And, “maybe God will have to bring our nation to our knees – to where that we just have a complete economic collapse” to do that, Graham said. “Maybe at that point, people will again call upon the name of almighty God.”
Read more: http://goo.gl/FqIgf
Ohio Gov. John Kasich: Yeah, We Won’t be Setting up ObamaCare Exchanges Either
by Leah Barkoukis
November 16, 2012
Earlier today Katie reported that Gov. Rick Perry announced Texas will not be setting up its own health care exchange – the government-run ‘marketplace’ for getting health insurance or, as Rush Limbaugh explains it, a ‘health care DMV.’
Today, Ohio Gov. John Kasich followed suit:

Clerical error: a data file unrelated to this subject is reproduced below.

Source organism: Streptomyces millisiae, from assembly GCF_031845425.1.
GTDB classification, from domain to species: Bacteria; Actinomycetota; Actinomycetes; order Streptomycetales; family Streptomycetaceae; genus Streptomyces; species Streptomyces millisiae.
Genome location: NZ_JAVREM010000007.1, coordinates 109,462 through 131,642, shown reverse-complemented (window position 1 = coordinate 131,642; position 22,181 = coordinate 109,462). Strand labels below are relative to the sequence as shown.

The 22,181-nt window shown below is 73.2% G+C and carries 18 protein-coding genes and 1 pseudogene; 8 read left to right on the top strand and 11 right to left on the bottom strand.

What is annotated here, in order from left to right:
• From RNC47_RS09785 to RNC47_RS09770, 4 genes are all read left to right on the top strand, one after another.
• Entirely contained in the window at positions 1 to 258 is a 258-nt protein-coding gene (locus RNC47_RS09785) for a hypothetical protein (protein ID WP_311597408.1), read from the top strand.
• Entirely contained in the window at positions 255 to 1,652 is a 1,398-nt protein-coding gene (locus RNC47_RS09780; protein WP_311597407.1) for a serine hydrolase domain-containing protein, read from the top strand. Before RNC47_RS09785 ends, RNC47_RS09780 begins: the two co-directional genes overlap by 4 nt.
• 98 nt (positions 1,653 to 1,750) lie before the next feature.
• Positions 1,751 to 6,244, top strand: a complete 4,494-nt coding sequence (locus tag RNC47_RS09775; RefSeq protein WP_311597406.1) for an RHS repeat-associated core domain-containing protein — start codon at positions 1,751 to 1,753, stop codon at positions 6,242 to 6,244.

Today Governor John Kasich told the federal government that Ohio would not run an Obamacare health insurance exchange but would leave that to them. Not only are an exchange’s start-up and operating costs very high, but once created, Ohio will have almost zero control over how it operates. This will make it impossible for the state to tailor an exchange to meet Ohioans' unique needs.
Gov. Kasich also informed the federal government that Ohioans will retain all regulatory authority for Ohio’s insurance industry, and that we will retain control of the process of determing who is eligible for Medicaid benefits. […]
Despite many of the tough challenges facing America right now—high debt, high deficits, the threat of higher taxes and the threat of more regulation—Ohio is on the path to recovery and we’re setting an example for other states and the nation to follow.
Though our hands have been tied on this issue because of a federal law, we will do all that we can to protect the values that have always made Ohio great.
Read more: http://goo.gl/a4vee
THE WEEKLY STANDARD
Operation Push Back